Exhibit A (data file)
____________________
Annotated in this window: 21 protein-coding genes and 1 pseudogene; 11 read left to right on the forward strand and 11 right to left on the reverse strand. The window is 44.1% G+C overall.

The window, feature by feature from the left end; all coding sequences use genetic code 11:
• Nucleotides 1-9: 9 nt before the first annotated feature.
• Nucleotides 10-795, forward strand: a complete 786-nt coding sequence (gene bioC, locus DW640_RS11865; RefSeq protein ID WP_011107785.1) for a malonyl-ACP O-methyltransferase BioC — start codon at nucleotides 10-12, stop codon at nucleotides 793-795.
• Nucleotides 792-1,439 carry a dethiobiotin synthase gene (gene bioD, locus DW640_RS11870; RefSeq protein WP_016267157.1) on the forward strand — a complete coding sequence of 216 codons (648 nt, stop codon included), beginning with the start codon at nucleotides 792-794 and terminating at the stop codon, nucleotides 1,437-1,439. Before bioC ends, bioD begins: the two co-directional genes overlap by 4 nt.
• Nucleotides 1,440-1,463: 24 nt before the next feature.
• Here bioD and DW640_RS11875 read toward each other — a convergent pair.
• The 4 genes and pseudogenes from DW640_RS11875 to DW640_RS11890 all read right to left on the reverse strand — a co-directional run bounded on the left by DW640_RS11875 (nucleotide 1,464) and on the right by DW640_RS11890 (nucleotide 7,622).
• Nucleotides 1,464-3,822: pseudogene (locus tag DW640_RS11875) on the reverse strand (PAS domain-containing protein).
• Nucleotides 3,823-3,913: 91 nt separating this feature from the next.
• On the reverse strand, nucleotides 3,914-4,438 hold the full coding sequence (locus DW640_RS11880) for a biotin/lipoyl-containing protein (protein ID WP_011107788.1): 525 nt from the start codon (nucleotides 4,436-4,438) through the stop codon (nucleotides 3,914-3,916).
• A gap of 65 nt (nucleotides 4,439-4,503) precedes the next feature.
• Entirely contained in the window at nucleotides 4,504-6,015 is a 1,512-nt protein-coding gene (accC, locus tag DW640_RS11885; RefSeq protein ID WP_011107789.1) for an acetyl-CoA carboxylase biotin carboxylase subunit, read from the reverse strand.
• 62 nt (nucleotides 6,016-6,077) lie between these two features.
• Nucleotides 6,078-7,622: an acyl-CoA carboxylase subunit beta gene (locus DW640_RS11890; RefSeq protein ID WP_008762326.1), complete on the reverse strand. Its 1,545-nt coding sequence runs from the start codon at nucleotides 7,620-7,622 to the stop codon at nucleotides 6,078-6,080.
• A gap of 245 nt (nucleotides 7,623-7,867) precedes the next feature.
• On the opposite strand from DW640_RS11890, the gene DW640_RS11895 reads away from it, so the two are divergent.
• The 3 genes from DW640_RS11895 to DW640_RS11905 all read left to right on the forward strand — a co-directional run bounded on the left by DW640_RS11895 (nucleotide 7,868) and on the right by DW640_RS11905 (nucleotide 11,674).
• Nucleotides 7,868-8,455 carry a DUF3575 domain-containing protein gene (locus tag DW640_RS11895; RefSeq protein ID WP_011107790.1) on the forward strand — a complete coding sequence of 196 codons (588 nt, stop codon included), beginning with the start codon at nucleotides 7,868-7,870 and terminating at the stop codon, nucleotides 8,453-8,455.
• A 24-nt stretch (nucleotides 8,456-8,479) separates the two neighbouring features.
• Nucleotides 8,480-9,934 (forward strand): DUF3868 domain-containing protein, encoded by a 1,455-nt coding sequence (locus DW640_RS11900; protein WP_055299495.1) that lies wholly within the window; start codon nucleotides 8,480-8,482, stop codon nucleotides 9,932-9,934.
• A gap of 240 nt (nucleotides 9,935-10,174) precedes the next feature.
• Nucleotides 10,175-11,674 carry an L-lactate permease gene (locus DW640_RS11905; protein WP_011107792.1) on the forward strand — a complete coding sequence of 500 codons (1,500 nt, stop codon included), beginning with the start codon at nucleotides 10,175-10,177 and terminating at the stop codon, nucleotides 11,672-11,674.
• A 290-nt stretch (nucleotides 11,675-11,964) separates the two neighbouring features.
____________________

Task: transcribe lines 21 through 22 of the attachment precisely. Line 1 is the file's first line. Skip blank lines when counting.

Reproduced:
• Nucleotides 8,480-9,934 (forward strand): DUF3868 domain-containing protein, encoded by a 1,455-nt coding sequence (locus DW640_RS11900; protein WP_055299495.1) that lies wholly within the window; start codon nucleotides 8,480-8,482, stop codon nucleotides 9,932-9,934.
• A gap of 240 nt (nucleotides 9,935-10,174) precedes the next feature.